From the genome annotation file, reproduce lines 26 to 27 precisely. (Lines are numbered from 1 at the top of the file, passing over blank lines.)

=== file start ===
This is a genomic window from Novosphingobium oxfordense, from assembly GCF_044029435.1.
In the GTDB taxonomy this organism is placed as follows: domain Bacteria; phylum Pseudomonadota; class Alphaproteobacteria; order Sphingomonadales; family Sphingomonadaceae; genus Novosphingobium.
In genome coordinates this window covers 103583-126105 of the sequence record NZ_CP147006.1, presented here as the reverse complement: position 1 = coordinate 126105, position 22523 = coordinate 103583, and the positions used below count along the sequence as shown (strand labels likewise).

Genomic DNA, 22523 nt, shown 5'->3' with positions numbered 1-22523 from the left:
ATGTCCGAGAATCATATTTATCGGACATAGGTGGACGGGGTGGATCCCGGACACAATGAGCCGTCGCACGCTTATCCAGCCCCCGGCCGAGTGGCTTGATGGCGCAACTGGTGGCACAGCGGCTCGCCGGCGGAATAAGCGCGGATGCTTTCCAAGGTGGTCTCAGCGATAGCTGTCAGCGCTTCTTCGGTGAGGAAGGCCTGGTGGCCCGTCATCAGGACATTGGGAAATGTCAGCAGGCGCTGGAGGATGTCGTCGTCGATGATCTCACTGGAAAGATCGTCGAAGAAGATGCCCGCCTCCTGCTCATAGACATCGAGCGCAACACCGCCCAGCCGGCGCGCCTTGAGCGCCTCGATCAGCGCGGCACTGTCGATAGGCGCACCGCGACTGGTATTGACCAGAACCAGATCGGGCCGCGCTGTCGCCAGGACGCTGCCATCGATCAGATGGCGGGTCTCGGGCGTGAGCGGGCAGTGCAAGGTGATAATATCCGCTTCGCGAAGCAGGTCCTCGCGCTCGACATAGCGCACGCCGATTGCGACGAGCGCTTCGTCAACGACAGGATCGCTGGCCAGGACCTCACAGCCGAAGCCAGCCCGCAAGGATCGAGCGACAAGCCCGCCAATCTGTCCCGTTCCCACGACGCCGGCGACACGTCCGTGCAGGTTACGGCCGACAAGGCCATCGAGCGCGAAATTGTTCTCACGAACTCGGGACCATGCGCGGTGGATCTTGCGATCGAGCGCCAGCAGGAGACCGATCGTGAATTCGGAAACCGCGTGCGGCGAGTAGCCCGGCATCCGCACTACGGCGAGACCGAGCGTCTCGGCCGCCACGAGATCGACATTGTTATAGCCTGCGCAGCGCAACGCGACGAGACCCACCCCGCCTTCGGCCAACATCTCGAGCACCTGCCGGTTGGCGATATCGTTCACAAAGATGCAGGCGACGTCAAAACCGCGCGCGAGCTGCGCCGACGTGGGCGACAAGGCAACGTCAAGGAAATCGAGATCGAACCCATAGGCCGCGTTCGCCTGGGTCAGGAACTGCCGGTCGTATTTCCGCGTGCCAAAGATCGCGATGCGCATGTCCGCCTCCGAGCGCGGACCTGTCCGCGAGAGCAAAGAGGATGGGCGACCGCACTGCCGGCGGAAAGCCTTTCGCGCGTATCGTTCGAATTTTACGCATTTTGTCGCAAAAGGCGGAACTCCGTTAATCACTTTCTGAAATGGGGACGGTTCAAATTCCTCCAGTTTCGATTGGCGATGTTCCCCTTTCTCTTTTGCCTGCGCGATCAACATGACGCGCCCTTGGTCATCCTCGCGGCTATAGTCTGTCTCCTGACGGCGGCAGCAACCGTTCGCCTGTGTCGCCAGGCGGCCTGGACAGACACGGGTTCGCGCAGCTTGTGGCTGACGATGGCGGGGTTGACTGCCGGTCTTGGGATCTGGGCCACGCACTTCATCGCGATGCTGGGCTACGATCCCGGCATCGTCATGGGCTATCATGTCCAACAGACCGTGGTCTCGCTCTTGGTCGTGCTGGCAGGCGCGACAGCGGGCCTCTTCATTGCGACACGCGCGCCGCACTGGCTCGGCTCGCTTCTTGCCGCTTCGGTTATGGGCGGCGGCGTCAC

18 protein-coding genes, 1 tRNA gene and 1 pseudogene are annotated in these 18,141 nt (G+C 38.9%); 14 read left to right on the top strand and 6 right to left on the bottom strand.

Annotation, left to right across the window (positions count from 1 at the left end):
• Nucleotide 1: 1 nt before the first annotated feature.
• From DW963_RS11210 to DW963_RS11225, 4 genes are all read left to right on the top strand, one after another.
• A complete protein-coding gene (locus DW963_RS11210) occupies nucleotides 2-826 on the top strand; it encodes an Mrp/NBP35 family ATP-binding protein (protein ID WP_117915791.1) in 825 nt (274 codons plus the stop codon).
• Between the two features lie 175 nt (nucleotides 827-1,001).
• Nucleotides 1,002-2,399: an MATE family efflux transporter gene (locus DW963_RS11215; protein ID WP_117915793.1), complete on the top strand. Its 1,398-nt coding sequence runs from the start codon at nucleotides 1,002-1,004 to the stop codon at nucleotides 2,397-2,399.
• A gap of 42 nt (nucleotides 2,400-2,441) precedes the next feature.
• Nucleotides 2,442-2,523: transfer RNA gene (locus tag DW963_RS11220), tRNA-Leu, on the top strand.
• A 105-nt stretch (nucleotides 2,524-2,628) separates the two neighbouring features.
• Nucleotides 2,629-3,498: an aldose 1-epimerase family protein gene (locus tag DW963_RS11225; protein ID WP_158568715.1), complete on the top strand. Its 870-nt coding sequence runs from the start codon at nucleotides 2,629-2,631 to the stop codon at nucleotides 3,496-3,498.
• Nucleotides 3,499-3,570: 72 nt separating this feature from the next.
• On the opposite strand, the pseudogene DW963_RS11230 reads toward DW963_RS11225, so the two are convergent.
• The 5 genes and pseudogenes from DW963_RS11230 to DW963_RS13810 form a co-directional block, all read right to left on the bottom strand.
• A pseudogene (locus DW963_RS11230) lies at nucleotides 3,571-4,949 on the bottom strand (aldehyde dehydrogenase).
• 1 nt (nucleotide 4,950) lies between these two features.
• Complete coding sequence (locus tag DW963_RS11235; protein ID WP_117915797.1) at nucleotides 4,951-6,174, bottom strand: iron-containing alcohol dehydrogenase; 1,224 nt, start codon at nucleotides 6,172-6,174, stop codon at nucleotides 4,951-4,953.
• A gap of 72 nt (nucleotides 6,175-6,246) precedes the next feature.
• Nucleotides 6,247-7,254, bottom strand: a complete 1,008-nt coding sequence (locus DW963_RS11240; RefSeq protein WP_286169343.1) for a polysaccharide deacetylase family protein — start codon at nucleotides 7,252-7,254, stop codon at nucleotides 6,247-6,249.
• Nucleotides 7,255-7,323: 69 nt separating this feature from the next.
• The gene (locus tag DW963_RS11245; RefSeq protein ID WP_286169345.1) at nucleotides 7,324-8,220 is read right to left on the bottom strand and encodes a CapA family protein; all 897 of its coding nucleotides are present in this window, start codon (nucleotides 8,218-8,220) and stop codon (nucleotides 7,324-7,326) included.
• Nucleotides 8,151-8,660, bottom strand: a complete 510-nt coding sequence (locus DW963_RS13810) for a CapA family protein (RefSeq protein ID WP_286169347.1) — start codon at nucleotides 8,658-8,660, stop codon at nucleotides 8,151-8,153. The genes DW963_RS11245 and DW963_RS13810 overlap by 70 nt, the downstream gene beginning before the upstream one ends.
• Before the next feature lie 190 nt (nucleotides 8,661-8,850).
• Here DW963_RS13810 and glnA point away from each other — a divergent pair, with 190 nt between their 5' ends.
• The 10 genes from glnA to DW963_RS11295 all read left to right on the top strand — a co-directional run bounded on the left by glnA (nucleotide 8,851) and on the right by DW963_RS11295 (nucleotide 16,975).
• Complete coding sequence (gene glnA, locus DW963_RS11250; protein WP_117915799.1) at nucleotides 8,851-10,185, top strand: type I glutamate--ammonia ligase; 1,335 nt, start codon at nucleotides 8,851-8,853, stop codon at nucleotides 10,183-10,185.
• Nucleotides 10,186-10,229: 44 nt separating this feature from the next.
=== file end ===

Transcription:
• The gene (locus tag DW963_RS11245; RefSeq protein ID WP_286169345.1) at nucleotides 7,324-8,220 is read right to left on the bottom strand and encodes a CapA family protein; all 897 of its coding nucleotides are present in this window, start codon (nucleotides 8,218-8,220) and stop codon (nucleotides 7,324-7,326) included.
• Nucleotides 8,151-8,660, bottom strand: a complete 510-nt coding sequence (locus DW963_RS13810) for a CapA family protein (RefSeq protein ID WP_286169347.1) — start codon at nucleotides 8,658-8,660, stop codon at nucleotides 8,151-8,153. The genes DW963_RS11245 and DW963_RS13810 overlap by 70 nt, the downstream gene beginning before the upstream one ends.